47. ^ The institutional framework established according to the Rehoboth Self-Government Act, 1976 (Act No. 56 of 1976)—a "Kaptein's Council" as the executive and a Legislative Council—remained in force as amended in 1980 and served as the basis of the Rehoboth Representative Authority
  48. ^ On 20 March 1990, one day before Namibia finally became independent on 21 March, Rehoboth unilaterally declared its independence from Namibia: "Declaration of Independence 1990. Rehoboth Basters, 20 March 1990". Rehoboth Basters. 24 November 2019. Archived from the original on 23 September 2020. Retrieved 24 November 2019.
  49. ^ An Advisory Council had been in existence since 1970: A Survey of Race Relations in South Africa 1970. South African Institute of Race Relations. 1971. p. 286.
  50. ^ The Damara council established in 1977 was the first institution to receive the title "Representative Authority", already before this designation was introduced in 1980 under the new ethnic second-tier government system also for the other population groups: A Survey of Race Relations in South Africa 1977. South African Institute of Race Relations. 1978. p. 602.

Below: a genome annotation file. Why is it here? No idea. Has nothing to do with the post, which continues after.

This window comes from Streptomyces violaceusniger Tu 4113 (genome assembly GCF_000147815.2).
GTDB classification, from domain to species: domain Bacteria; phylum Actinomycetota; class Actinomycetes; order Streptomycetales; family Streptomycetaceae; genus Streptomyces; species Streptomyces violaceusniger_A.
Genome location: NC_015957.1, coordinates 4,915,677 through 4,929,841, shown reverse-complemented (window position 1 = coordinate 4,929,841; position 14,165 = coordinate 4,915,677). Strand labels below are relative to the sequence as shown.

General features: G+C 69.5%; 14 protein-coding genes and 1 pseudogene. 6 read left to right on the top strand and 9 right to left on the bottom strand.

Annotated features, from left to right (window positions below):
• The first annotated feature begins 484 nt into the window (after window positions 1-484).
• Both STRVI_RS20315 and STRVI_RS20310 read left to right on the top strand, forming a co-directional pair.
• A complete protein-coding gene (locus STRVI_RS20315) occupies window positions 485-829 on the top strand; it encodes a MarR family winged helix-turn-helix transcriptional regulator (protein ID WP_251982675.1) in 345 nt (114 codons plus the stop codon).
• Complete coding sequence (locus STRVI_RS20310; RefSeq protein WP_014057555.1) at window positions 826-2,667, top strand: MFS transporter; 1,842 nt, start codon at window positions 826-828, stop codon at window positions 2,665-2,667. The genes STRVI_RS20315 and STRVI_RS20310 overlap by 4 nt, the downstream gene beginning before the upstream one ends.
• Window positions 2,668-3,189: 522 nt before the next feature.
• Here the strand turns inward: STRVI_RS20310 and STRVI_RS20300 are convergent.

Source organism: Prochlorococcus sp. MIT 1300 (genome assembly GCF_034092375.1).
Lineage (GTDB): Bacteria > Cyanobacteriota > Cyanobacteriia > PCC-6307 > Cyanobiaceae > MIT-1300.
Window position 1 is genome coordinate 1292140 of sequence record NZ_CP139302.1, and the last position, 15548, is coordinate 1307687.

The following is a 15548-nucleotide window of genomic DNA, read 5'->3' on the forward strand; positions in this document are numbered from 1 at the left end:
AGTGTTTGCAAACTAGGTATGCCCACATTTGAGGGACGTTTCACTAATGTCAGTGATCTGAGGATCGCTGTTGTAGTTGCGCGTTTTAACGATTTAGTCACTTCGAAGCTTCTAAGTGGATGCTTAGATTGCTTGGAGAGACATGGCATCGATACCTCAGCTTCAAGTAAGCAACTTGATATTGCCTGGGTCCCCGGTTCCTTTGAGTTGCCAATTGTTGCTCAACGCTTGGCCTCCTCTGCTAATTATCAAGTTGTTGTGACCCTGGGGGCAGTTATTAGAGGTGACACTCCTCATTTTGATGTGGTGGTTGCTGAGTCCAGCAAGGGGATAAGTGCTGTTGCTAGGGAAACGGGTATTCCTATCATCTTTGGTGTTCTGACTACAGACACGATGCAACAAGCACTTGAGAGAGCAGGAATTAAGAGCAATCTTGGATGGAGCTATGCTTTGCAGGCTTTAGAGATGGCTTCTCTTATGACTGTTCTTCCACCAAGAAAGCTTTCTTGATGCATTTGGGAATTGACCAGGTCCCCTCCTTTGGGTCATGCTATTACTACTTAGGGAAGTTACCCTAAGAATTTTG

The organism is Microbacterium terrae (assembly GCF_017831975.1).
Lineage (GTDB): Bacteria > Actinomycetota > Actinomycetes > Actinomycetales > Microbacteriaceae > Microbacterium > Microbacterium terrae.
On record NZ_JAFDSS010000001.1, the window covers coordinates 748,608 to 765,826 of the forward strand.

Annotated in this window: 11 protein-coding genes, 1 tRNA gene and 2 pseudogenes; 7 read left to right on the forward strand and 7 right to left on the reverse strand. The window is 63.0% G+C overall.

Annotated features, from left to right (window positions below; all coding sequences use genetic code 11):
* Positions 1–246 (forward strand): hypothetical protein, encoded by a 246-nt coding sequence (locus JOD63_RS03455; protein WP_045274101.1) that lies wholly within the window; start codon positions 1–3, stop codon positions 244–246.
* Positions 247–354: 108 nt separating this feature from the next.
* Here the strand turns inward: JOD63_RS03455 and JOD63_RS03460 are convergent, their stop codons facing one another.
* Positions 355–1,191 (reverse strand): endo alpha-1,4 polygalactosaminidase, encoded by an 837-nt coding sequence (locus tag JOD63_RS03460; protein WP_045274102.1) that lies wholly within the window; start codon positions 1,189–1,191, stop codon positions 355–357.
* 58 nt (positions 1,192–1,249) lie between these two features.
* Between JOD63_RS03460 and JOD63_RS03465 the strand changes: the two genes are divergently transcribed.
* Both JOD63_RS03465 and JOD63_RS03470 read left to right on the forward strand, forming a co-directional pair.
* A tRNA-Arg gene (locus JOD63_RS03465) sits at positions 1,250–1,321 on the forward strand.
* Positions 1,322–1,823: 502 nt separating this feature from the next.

51. ^ Representative Authority of the Damaras Proclamation, 1980 (Proclamation AG. 32 of 1980)
  52. ^ Because of internal strife among different Herero groups, no unified institutions were established for the Herero people before 1980. Two districts of Hereroland (West and East) were formed in 1970. The chief of Hereroland West, Clemens Kapuuo, claimed to be the paramount chief of all Hereros since 1970, but this claim was not recognized by the other Herero groups: A Survey of Race Relations in South Africa 1972. South African Institute of Race Relations. 1973. pp. 449., A Survey of Race Relations in South Africa 1975. South African Institute of Race Relations. 1976. p. 340.